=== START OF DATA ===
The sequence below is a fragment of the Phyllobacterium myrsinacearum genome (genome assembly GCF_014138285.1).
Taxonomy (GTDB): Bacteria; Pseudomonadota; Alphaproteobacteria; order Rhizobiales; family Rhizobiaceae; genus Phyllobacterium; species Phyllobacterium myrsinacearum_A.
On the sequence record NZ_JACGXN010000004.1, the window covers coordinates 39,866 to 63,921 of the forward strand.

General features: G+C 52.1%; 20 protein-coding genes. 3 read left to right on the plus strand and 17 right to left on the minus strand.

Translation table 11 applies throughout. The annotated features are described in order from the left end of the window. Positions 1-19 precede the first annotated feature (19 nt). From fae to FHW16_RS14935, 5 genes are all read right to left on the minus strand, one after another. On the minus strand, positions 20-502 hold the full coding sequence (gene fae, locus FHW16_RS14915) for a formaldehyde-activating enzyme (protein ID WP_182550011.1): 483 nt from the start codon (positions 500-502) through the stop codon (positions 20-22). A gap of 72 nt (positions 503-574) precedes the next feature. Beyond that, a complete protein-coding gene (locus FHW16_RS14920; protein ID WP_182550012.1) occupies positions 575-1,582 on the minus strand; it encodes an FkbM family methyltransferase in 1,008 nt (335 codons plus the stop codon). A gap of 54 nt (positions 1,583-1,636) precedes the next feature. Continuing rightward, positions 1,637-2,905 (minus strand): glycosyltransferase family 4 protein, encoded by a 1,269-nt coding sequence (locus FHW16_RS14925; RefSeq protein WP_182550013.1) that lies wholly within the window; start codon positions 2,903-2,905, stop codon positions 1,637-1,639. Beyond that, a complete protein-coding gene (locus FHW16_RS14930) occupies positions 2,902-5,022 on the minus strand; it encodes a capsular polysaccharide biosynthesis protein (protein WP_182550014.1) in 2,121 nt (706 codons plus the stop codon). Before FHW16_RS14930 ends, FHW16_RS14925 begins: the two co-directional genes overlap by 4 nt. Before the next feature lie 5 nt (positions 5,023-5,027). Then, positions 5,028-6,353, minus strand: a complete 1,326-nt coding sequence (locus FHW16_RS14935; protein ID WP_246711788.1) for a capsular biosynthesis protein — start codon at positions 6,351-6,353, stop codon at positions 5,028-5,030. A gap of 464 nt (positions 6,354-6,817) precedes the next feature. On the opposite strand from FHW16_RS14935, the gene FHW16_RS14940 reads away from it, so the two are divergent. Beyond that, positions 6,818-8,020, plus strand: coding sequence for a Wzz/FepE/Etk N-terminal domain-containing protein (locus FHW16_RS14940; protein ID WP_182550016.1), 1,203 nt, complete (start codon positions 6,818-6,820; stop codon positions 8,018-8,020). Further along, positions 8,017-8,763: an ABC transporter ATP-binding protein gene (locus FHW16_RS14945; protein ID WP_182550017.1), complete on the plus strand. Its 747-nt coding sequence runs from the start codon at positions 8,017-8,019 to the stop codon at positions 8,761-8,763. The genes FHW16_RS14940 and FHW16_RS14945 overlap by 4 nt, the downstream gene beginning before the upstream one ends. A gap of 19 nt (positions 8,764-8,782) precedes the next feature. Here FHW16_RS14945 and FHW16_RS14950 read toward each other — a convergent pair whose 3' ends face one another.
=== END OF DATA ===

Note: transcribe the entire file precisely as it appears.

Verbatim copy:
The sequence below is a fragment of the Phyllobacterium myrsinacearum genome (genome assembly GCF_014138285.1).
Taxonomy (GTDB): Bacteria; Pseudomonadota; Alphaproteobacteria; order Rhizobiales; family Rhizobiaceae; genus Phyllobacterium; species Phyllobacterium myrsinacearum_A.
On the sequence record NZ_JACGXN010000004.1, the window covers coordinates 39,866 to 63,921 of the forward strand.

General features: G+C 52.1%; 20 protein-coding genes. 3 read left to right on the plus strand and 17 right to left on the minus strand.

Translation table 11 applies throughout. The annotated features are described in order from the left end of the window. Positions 1-19 precede the first annotated feature (19 nt). From fae to FHW16_RS14935, 5 genes are all read right to left on the minus strand, one after another. On the minus strand, positions 20-502 hold the full coding sequence (gene fae, locus FHW16_RS14915) for a formaldehyde-activating enzyme (protein ID WP_182550011.1): 483 nt from the start codon (positions 500-502) through the stop codon (positions 20-22). A gap of 72 nt (positions 503-574) precedes the next feature. Beyond that, a complete protein-coding gene (locus FHW16_RS14920; protein ID WP_182550012.1) occupies positions 575-1,582 on the minus strand; it encodes an FkbM family methyltransferase in 1,008 nt (335 codons plus the stop codon). A gap of 54 nt (positions 1,583-1,636) precedes the next feature. Continuing rightward, positions 1,637-2,905 (minus strand): glycosyltransferase family 4 protein, encoded by a 1,269-nt coding sequence (locus FHW16_RS14925; RefSeq protein WP_182550013.1) that lies wholly within the window; start codon positions 2,903-2,905, stop codon positions 1,637-1,639. Beyond that, a complete protein-coding gene (locus FHW16_RS14930) occupies positions 2,902-5,022 on the minus strand; it encodes a capsular polysaccharide biosynthesis protein (protein WP_182550014.1) in 2,121 nt (706 codons plus the stop codon). Before FHW16_RS14930 ends, FHW16_RS14925 begins: the two co-directional genes overlap by 4 nt. Before the next feature lie 5 nt (positions 5,023-5,027). Then, positions 5,028-6,353, minus strand: a complete 1,326-nt coding sequence (locus FHW16_RS14935; protein ID WP_246711788.1) for a capsular biosynthesis protein — start codon at positions 6,351-6,353, stop codon at positions 5,028-5,030. A gap of 464 nt (positions 6,354-6,817) precedes the next feature. On the opposite strand from FHW16_RS14935, the gene FHW16_RS14940 reads away from it, so the two are divergent. Beyond that, positions 6,818-8,020, plus strand: coding sequence for a Wzz/FepE/Etk N-terminal domain-containing protein (locus FHW16_RS14940; protein ID WP_182550016.1), 1,203 nt, complete (start codon positions 6,818-6,820; stop codon positions 8,018-8,020). Further along, positions 8,017-8,763: an ABC transporter ATP-binding protein gene (locus FHW16_RS14945; protein ID WP_182550017.1), complete on the plus strand. Its 747-nt coding sequence runs from the start codon at positions 8,017-8,019 to the stop codon at positions 8,761-8,763. The genes FHW16_RS14940 and FHW16_RS14945 overlap by 4 nt, the downstream gene beginning before the upstream one ends. A gap of 19 nt (positions 8,764-8,782) precedes the next feature. Here FHW16_RS14945 and FHW16_RS14950 read toward each other — a convergent pair whose 3' ends face one another.